The struggle continues. It is difficult for the Church. It is not surprising that the human powers of the Church weaken towards the end of the struggle. But the end has been written beforehand in heaven: victory is on the side of the kingdom of the meek. And should it not turn out this way by the laws of logic? For the Church has been standing against the kingdom of the world for two millennia now. If meekness were not power, then how could she have survived for even the shortest time in the struggle? Still, there come moments in the history of the Church when Her powers, exposed to popular view, weaken in the struggle. Why? Is this because the meek Christian weapons turn out to be useless or insufficient? No! This happens when, under the influence of discouragement and weakness of faith, those who serve the Church forget their true armament and adopt a foreign kind. The evil world urges its own weapons on them: worldly power, force, deceit. If those who serve the Church yield to the enticement, they weaken and bring Her internal sufferings as well. History gives us sufficient examples of this sort.

The world creeps into the Church by an even simpler method: by human passions, self-love, and ambition, love for the first place, insistence on one's own will. The world of the proud creeps in with the wish to submit the Church to one's own plans, to make her an instrument that is political, national, even partisan. It creeps in through indulging our weaknesses of the flesh, through replacing authentic virtues with seeming ones; in a word, through the help of those powerful, poisonous means which are called the spirit of flattery (or deceit).

By nature the Church is meek and it is easy to insult Her. If we attentively read the history of the Church, we can see how many have insulted Her from within, entering into Her very heart and thus all the more painfully wounding Her. But it is insufficient to say that there have been offenders: it is more grievous that so-called scientific history attributes the actions of those offenders to the Church and blames and blasphemes Her for these actions.

We should all remember this when our thoughts are directed to the Russian Orthodox Church Abroad. Someone may think: this is a peculiar little handful of Orthodox scattered over the far ends of the earth. What kind of social force do we represent? If the numerically, materially, and morally powerful branches of historical Christianity are withstanding the powers of this world with difficulty, then what are we to think of our Church? In answer to such a thought, we must remember that the power of the Church is not in numbers. Rather that in order to preserve inner, spiritual strength one should stand apart, and such is the situation of the Russian Church Abroad. Thus, if we are children of the Russian Church Abroad, if we are devoted to Her, if we love Her and wish to see Her internally mighty and glorious, then how can each of us serve Her?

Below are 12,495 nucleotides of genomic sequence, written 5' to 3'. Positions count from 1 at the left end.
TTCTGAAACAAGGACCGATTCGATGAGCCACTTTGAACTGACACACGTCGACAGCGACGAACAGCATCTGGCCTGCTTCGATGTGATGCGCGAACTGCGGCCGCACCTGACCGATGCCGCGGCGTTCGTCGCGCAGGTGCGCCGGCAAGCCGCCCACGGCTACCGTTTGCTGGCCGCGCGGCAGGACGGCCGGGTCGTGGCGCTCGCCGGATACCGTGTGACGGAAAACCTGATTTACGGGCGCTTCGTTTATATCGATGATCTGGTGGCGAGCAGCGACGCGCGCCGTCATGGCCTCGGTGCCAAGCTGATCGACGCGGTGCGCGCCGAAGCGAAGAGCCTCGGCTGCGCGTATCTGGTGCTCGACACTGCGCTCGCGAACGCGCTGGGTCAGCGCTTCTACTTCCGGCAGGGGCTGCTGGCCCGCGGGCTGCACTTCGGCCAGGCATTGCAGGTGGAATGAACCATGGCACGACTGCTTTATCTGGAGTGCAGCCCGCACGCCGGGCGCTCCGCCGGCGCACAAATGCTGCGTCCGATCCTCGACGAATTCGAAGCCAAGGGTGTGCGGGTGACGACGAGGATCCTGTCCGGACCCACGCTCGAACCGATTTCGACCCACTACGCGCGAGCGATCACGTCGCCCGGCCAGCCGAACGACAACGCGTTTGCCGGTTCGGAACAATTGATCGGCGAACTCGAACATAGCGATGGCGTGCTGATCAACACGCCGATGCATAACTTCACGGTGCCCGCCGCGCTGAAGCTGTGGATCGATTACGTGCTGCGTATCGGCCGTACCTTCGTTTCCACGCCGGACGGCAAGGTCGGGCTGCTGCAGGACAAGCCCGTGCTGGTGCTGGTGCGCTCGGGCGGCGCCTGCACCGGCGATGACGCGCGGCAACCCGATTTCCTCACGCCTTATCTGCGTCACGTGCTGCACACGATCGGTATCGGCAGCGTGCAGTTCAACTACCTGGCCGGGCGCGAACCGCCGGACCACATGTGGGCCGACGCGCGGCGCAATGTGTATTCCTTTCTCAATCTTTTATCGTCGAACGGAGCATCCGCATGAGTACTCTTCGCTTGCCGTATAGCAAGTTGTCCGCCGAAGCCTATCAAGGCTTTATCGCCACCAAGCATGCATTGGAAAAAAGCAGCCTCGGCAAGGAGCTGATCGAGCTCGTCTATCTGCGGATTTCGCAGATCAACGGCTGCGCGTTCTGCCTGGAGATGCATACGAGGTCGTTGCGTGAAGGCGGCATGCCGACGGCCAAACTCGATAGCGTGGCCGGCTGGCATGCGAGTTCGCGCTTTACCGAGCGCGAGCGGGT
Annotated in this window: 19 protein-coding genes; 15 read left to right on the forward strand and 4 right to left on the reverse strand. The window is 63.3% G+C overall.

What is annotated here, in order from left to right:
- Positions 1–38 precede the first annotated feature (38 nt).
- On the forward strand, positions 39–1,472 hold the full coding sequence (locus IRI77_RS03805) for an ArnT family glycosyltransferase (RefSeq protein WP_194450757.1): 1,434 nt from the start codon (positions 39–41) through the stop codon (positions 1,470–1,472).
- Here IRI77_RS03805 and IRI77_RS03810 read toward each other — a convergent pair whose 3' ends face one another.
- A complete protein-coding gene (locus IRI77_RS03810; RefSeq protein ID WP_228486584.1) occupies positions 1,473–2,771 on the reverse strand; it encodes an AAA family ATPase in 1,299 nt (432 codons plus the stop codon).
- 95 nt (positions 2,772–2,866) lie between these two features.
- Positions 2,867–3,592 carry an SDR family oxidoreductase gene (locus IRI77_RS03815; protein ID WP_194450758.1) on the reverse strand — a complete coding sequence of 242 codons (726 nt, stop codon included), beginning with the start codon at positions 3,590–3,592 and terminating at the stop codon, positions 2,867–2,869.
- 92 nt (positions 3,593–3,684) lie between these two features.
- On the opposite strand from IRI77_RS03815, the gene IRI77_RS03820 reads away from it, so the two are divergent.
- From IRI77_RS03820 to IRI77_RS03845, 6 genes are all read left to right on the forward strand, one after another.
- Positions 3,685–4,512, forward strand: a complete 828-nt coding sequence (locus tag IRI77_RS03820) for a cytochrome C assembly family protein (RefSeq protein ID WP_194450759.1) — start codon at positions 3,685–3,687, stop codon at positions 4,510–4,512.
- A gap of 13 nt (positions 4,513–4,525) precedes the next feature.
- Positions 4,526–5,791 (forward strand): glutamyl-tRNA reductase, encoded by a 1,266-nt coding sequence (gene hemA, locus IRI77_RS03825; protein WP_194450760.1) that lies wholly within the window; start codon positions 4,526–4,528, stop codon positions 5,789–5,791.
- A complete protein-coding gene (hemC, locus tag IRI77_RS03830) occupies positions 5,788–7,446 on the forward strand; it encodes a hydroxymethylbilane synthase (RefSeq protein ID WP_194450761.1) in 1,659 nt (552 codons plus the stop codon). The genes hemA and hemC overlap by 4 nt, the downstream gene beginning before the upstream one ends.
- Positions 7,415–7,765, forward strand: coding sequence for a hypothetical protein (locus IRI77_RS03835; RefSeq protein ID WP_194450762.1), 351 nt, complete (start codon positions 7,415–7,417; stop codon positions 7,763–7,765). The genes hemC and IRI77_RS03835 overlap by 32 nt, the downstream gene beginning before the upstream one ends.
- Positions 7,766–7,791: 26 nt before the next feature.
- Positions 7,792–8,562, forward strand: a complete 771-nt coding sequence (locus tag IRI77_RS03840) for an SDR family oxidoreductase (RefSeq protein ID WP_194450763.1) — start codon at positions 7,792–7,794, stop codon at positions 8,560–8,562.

Of course, the fullest form of serving the Church is for a person to give himself to Her completely for his entire life as a pastor or in another life of service, close to the pastorate. But we must not feel that only the ordained servants of the Church are called to be Her soldiers while the others are only observers - some sympathetic, others critical. Each of us has a place in the ranks of the soldiers of the Church, and the forms of participation in service to the Church are varied. The Apostle writes: Let every man abide in the same calling wherein he was called (I Cor. 7:20). Translating this quotation into contemporary concepts, we can say that there does not exist a constructive, honest profession and a social position where a good person could not at one time or another contribute his good mite to the work of the Church. Look at how the fruits of pagan higher education were used to great advantage by the great hierarchs Basil the Great, Gregory the Theologian, and John Chrysostom. What a precious heritage they gave to the Church!

The Church is meek. For this reason She is in need of protection and defense. Only they must be good means for her defense. In the past, both the Byzantine and Russian Churches had external defenders: a governmental system, the emperors, the tsars; although one must admit that there were times when this defense was worse than none. Times have changed. Now the care of the Church is entrusted by the Lord to the people of the Church Herself, and so to each Orthodox Christian. In this regard we are returning to the times of the first Christians. Our times call us all to a conscious, constant sacrificial "stand for the Church," each with his talents and means. However, the principal power of service does not lie in our knowledge, abilities, and callings. The principal power is in the "infirmity" through which the power of Christ comes to abide. It is in our morality, in our living according to the law of the Gospel, according to the law of the Church.